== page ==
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Government turns on ‘critical’ Eide (Update 4)

Espen Barth Eide

 

 

A day after President Nicos Anastasiades launched a scathing attack on UN Special Adviser Espen Barth Eide, the government said that under the current climate, the talks could not produce results.

Anastasiades is preparing a letter for UN Secretary-General Antonio Guterres to address Turkish threats over drilling rights but also to report what the Greek Cypriot side has deemed “unhelpful” statements by Eide.

On Sunday and on Monday, Eide came under attack for being in a hurry, for taking one side’s positions at the expense of the other, and for not treating Turkish threats to Cyprus’ energy plans seriously but instead using them as a stick to pressure the Greek Cypriot side.

Anastasiades, when asked about Eide on Sunday said “the less said about the UN special envoy the better”.

He expressed his regret that Eide appeared to be adopting positions from one side and said any intimidation or pressure when it came to the Cyprus talks would have the opposite effect. He suggested the special envoy was in a hurry because he had an eye on the elections in Norway in September and said Eide should have learned from the mistakes of his 26 predecessors when it came to adopting the positions of one side over the other.

At issue was the view that Eide agreed with the position of Mustafa Akinci that the UN could submit bridging proposals but it must be requested by both sides, the Turkish Cypriot leader clarified.

But Anastasiades responded: “We have said repeatedly that these talks are Cypriot owned. We do not want arbitration… this was an agreement… we do not want timetables and we constantly hear about the risks that may arise if the talks are prolonged,” said Anastasiades.

Asked if all of these issues would be included in the letter he planned to send to Guterres, Anastasiades said: “I have no intention of getting into a personal dispute with the special adviser but I will draw attention to any statements made that cause mistrust or give the impression of adopting the positions of one side at the expense of the other.”

He said he wanted to know whether the secretary-general believes the talks were being conducted under threat because this would be “unthinkable” and a violation of international law.

UN Spokesman Stephane Dujarric said on Monday that Eide continues to do his job with the upmost confidence from the UNSG.

“The role of any envoy mediating between two parties is a challenging one. Mr Eide continues to do his job with the utmost confidence of the secretary-general,” Dujarric said.

Guterres, concerned by the state of the peace talks, has put forward “some ideas” which Eide, is expected to put to the two leaders when they next meet on Thursday.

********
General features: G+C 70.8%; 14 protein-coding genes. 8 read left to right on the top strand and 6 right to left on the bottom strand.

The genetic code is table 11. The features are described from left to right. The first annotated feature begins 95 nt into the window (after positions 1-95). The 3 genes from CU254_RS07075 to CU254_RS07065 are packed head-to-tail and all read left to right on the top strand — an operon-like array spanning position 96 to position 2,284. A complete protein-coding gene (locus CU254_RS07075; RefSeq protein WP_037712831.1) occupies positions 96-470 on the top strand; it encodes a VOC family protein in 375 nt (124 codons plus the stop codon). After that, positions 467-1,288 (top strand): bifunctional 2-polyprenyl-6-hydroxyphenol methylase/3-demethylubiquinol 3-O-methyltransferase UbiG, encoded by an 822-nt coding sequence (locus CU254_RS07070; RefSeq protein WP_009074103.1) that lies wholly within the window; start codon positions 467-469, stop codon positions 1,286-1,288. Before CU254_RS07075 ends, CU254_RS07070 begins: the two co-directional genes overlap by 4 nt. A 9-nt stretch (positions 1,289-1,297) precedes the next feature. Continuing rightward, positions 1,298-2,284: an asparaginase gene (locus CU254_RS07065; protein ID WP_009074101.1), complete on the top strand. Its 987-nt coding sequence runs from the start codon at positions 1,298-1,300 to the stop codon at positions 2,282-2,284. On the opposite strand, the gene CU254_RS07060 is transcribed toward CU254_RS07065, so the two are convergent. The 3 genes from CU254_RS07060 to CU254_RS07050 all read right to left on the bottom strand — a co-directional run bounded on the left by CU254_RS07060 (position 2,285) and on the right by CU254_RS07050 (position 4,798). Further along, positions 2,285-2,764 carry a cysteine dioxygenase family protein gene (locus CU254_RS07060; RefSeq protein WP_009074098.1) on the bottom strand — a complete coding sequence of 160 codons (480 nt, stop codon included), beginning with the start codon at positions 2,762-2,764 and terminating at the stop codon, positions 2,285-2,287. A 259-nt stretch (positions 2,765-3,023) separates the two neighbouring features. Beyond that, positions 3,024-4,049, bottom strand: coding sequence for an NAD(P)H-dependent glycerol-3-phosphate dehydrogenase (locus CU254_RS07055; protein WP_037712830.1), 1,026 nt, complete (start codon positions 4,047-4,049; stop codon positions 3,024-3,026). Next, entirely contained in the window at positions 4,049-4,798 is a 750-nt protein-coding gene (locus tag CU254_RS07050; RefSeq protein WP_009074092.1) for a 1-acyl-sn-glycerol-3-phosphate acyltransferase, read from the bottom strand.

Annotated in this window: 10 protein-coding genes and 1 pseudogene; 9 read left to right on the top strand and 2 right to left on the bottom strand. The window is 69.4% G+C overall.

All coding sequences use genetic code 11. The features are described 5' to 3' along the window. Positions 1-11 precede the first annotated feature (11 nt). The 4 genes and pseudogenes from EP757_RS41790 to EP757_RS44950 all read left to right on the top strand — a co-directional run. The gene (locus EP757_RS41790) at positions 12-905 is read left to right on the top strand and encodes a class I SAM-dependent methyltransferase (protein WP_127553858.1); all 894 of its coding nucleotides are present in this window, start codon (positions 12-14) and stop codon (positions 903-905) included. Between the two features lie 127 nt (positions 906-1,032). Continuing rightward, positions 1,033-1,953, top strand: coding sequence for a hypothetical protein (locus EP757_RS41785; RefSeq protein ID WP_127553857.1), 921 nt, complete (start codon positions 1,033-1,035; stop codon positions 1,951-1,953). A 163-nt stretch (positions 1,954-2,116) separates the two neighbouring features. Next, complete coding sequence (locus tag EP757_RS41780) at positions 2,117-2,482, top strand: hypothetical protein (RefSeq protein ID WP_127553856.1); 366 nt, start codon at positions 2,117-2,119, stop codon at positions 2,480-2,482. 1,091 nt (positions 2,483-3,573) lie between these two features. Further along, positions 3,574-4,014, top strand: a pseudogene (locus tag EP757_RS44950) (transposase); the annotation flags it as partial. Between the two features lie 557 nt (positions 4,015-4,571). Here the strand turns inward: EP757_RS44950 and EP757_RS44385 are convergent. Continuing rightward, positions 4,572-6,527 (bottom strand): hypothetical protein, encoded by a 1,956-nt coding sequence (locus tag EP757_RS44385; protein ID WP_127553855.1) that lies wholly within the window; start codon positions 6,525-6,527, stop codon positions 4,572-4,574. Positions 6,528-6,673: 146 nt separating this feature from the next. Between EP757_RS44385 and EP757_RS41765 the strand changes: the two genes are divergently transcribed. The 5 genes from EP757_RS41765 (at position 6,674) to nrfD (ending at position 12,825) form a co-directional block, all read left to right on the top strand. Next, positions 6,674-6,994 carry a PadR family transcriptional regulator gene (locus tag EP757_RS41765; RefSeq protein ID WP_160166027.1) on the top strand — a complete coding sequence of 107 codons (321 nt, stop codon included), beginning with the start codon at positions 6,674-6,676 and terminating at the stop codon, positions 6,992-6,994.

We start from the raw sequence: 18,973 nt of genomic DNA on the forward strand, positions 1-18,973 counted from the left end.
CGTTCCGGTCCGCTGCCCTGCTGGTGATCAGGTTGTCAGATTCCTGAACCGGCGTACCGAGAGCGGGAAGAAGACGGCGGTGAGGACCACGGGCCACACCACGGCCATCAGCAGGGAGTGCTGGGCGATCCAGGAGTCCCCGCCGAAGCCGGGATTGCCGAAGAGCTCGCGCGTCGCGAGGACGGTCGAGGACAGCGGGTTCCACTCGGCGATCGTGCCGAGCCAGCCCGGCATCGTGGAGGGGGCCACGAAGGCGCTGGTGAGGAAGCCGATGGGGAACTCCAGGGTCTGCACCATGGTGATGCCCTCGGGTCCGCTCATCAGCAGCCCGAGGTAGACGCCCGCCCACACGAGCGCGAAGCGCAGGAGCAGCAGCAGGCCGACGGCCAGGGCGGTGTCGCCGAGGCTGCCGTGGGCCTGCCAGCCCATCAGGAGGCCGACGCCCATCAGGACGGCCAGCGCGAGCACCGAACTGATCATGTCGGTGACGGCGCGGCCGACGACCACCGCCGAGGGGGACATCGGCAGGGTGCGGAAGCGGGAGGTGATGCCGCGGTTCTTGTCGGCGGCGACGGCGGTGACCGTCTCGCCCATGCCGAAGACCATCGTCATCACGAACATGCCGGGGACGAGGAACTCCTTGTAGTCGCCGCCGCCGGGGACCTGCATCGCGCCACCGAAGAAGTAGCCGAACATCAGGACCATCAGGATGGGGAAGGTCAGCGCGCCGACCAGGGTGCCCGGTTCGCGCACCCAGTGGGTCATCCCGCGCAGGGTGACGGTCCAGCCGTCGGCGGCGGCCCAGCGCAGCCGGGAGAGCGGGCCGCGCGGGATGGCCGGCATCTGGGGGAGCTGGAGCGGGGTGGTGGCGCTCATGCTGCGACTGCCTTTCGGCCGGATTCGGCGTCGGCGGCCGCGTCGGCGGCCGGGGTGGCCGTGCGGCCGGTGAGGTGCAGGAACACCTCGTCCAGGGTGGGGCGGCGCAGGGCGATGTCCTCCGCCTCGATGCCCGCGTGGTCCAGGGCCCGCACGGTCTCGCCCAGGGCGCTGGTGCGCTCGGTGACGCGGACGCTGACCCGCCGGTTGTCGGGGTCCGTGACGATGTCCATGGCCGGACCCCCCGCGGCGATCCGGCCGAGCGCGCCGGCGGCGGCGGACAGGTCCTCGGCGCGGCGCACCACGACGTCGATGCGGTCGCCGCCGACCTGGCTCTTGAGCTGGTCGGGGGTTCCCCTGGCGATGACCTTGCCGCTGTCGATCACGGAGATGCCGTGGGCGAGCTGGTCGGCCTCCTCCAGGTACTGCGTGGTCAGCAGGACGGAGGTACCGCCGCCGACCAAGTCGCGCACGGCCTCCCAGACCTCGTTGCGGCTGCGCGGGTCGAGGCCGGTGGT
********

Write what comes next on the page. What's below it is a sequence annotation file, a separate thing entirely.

Eide, who met Guterres in New York on Friday, said they had a “thorough, strategic discussion” on the “way ahead”. No details have been released of what Guturres’ ideas contain, but for him to suggest ways of breaking the deadlock reflects how seriously the international community is taking the possibility of the talks collapsing. Eide did make reference to putting “other options” on the table.

“If we must speak honestly right now, we should say that we are on the verge of either a great progress or collapse of the Cyprus negotiation,” Eide told Turkish Cypriot newspaper Halkin Sesi on Monday.

Government spokesman Nicos Christodoulides said that from the information the government has, there is nothing specific in these ‘other options’ that relate to matters of substance.

“We are in a crucial phase of the negotiations and we see the UN secretary-general’s special adviser adopting in his statements the same intimidation we hear daily from the Turkish side,” said Christodoulides on Monday.

“We know that negotiations are not being conducted in a particularly good climate. Instead, they are conducted in a climate that cannot in fact produce results.”

He said Eide, instead of criticising the daily threats by Turkish officials, “basically invokes them to indirectly criticise the Republic of Cyprus’s energy plans”.

Instead of criticising the threats that could lead to a crisis and the termination of negotiations, he said the UN envoy was using them to publicly exert pressure on the Greek Cypriot side.

“No one can view this approach as constructive,” the spokesman said.  “Those who are not critical are responsible because in fact, if we do not criticise, we encourage such actions.”

Christodoulides said the Greek Cypriot side had also seen Eide’s statements on “a strengthened role for the UN”, which he said was something Akinci was asking for and which Eide agrees with.

“This has already been discussed and it is clear that there is no such prospect,” said the spokesman.

He said even the UN secretary-general had clarified that the UN does not assert that it should have such a role while Eide appeared to be encouraging it.

“We are at a critical juncture. We have critical and sensitive issues to discuss and the climate is not the best because of Turkey’s actions,” he said.

He said the role of the UN was clear and the UNSG has made it clear that they did not claim a role of arbitration. “But we see that the special advisor adopts a different line. Threats are invoked to the implementation of the Republic of Cyprus’ energy plans or in view of the presidential elections to be held in 2018.”

Eide is expected to arrive on the island early in the morning of May 10.  On the same day there will be a meeting between Anastasiades, Akinci and the head of the permanent structural reform support group of the European Commission Marten Verwey to discussion Turkish Cypriot harmonisation with the EU acquis

EU President Jean-Claude Juncker’s representative for Cyprus, Peter Van Nuffel will also be in Cyprus for contacts on May 10 and 11.

 

 

 

 

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